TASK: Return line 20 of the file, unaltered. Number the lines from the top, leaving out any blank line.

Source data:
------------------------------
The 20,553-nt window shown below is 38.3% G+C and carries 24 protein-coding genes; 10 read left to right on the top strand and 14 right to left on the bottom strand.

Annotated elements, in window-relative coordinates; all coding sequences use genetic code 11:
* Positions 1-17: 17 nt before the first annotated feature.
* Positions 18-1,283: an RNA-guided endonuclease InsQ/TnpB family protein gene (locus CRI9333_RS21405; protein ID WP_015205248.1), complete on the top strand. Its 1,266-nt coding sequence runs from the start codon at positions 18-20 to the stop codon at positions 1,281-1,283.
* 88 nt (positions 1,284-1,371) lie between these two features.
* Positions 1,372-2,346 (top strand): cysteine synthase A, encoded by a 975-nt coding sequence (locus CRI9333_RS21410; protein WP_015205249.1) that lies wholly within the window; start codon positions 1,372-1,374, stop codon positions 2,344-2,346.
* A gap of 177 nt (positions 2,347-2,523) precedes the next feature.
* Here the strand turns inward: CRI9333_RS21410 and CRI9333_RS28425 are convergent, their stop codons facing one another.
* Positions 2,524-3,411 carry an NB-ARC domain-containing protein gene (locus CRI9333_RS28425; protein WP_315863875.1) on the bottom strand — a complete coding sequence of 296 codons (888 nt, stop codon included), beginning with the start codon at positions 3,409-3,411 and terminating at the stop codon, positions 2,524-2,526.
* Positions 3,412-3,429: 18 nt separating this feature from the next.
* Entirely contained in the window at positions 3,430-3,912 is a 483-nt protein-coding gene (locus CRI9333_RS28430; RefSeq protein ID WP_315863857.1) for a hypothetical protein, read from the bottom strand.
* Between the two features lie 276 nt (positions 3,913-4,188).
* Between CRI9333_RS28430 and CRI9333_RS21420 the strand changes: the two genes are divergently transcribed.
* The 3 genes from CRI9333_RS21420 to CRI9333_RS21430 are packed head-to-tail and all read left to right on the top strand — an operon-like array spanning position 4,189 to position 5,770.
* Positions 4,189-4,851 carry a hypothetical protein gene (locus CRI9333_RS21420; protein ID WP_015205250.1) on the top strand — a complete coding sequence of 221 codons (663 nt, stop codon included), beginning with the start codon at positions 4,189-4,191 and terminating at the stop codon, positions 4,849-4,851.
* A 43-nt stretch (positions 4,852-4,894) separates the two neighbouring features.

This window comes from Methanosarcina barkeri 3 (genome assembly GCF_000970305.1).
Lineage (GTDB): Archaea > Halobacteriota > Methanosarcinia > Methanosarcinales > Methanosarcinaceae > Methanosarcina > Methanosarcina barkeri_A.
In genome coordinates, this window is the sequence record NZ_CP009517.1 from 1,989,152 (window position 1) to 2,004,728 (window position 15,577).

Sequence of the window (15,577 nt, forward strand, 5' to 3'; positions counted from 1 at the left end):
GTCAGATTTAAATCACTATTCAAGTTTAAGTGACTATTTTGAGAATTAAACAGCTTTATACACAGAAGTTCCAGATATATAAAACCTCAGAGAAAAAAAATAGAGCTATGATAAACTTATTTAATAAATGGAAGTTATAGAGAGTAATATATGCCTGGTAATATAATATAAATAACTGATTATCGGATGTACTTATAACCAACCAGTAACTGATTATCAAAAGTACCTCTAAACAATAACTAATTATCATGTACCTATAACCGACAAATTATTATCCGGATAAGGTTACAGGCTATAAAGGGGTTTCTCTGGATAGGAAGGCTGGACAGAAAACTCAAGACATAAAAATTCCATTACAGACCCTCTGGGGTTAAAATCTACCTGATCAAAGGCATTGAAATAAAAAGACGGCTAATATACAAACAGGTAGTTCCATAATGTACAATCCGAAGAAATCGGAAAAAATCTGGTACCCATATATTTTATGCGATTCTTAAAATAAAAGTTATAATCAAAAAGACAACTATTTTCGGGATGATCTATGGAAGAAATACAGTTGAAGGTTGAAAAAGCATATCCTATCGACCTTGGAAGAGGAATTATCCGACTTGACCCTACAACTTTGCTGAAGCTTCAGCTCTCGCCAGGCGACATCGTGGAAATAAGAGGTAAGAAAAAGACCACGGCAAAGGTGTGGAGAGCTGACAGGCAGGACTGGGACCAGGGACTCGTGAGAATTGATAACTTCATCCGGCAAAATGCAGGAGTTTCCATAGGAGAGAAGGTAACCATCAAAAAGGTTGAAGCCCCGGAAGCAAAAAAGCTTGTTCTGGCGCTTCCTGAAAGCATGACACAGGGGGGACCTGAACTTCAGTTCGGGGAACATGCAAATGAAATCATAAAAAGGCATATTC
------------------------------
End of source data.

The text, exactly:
Sequence of the window (15,577 nt, forward strand, 5' to 3'; positions counted from 1 at the left end):